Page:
VOLVO S60 ROAD TEST - Summer of Swede


When you drive a car that's meant to be a cheapened version of a hot sedan, you're not expecting to have fun.

As the last of the winter days was being ticked off the calendar, I continued my usual practice of driving with the window down and the sunroof pulled back until the car was suitably warmed up before turning on the air con.


However, it was only for the last 8 or so kilometres of my commute (which is the trafficky bit) that I actually rolled the windows up. What's all this window business about? Well, somehow, Volvo has given the S60 D3 a pretty interesting soundtrack. And if you're a motoring enthusiast, you are bound to like it.

Engine, transmission & performance on Page 2>>



There is, of course, more to the S60 D3 than its acoustical prowess. Let me try to get to the point a bit quickly. In the wake of the booming diesel-engined D-segment, Volvo realised it always had a very potent product in its stable, the potential of which could be unleashed at its best with the right kind of motor. This is the point where the camera pans across to the smug chap at the bar – the D3 diesel motor. It's a five-cylinder, 1984cc turbodiesel motor that produces 163 bhp at 3500 rpm and 40.7 kgm of torque at 1500-2750 rpm. This makes it the only five-cylinder offering in its class and why it's such a big deal is because of its reflection on one important count – power delivery.

While the power it produces is about 4 bhp down on its immediate competitor (and target, may I add?), the VW Passat, the S60 feels much livelier. Throttle response is more aggressive than the Passat and as a result, unlike the Passat, the S60 is a car you actually want to drive like a teenager. Comparisons aside, will the aggressiveness of the Volvo benefit its cause? For you and me, because we're motoring enthusiasts, yes. If you're not, drive with the windows up, no? Either way, the engine is a good all-round performer. Never sluggish, the D3 motor is a capable cruiser though there's no getting away from the fact that this is a driver's engine.

What you will also like is the 6-speed Geartronic transmission. In a mixed driving cycle, the gearbox comes across as 'always lively', very tractable and is hard to fault. It really is quite perfect and just as good as VW's DSG gearbox, if not better. It does have a manual override but for once, I was content with leaving it in 'D'. It's already so much fun, so why bother? The result of all the good kit is a pretty impressive acceleration sheet. Nought to sixty comes up in 4.47 secs, the ton in 9.88 and we managed a top speed of 201 kph though, given more arrow-straight tarmac, it would do a bit more than that. The dash from 80 to 120 kph takes 6.8 secs while 100-140 kph takes 9.4 secs, numbers that are more real-world than the 0-100 kph run. Oh, and its 1551 kg kerb weight endows it with a power to weight figure of 105 bhp/tonne. And if you know your driver's cars, you'll know this one will make it to that list, right? However, let all this performance talk not dissuade you – the S60 still delivered a decent 10 kpl overall and considering the fact that it has a 67 litre fuel tank, a Mumbai-Goa run on a tankful is easily doable.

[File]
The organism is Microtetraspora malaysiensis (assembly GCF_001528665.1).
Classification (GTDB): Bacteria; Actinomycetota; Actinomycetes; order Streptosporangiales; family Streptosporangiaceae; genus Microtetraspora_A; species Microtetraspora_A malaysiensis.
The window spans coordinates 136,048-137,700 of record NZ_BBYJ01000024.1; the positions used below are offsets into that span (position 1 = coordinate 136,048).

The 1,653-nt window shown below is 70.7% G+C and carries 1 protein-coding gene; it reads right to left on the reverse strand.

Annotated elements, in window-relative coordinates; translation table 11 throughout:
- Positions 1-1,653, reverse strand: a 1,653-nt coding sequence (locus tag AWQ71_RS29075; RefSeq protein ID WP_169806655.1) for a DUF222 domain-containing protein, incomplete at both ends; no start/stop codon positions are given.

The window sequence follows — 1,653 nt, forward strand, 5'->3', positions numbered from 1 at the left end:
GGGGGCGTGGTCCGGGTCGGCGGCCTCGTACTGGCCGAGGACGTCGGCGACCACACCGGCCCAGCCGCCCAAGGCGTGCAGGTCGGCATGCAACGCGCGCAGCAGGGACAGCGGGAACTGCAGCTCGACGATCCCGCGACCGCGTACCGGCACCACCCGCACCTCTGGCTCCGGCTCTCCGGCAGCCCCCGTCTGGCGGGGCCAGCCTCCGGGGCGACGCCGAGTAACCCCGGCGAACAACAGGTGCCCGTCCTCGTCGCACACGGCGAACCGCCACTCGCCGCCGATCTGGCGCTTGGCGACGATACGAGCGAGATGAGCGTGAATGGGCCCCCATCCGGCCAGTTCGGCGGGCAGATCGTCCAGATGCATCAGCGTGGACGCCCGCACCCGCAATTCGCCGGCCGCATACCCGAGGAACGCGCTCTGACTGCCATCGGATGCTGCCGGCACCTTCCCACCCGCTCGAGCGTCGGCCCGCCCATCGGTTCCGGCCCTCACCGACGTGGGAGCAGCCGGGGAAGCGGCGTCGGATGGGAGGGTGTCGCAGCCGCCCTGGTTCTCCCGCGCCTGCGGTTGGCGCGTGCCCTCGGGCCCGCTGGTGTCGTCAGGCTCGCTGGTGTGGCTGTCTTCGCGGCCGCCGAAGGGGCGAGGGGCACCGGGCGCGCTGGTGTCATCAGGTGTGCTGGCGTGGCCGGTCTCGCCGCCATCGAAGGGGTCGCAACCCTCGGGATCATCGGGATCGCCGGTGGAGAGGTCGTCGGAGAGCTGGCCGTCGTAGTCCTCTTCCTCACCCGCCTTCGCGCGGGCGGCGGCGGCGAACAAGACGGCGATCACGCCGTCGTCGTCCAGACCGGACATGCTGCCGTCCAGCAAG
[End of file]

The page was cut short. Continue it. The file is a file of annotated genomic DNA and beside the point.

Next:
Ride and handling on Page 3>>


Not much to say on the ride quality front – it's just about perfect whether on a full load or not. Alright, it does filter road surface irregularities through to the seats a bit, but not so much so as to interrupt a conversation. It's not as muted as the Passat (sorry, the comparison is inevitable; the Passat is the best in its class as of now) but thanks to the generous seats, you feel much pampered. Brownie points for the S60, then.

Handling is good bordering on enthusiastic. It's front-wheel driven, so you do battle mild torque-steer initially but everything to do with the steering is excellent. That includes holding the steering wheel itself – it's faintly flat-sided and chunky and feels great to hold especially when you're pushing it to the limit (yours or the cars, depending on skill level). Steering feel is direct, far less electronically nannied than some of the German cars of today and if you are going to be driving yourself, you'll quite enjoy it.

Interiors on Page 4>>


Since this is where you will be spending most of the time, it is important that I tell you the S60 is a winner on this count. The centre console tilts towards the driver, so you know, once and for all, that the S60 does prioritise the driver over the other occupants of the car. The stalks, the steering controls and the various buttons on the fascia feel chunky – Sweden, being under a layer of snow almost throughout the year, makes wearing gloves a compulsion, which explains the way the buttons are designed. The overall appearance of the interior is simple but not bland. It feels functional but cozy, like a swank apartment rather than a conference room. The seats are very accommodating, legroom is excellent – especially at the rear – and a fast highway dash to an agreeably exotic location won't cause any fatigue, I'm certain.

Verdict on Page 5>>


At Rs 25.29 lakh (ex-showroom, Mumbai), the S60 sounds like good value for money. It's got the looks (coupe-like, very unusual and quite striking), the interiors are roomy and plush if not opulent, the motor is a bomb and it handles cheerfully enough to make your Sundays happier than they have been unless your other car is a Ferrari. If Volvo's slim service network doesn't bother you, there's no reason why you shouldn't go out there and buy this car. Except, of course, if your other car is a Ferrari.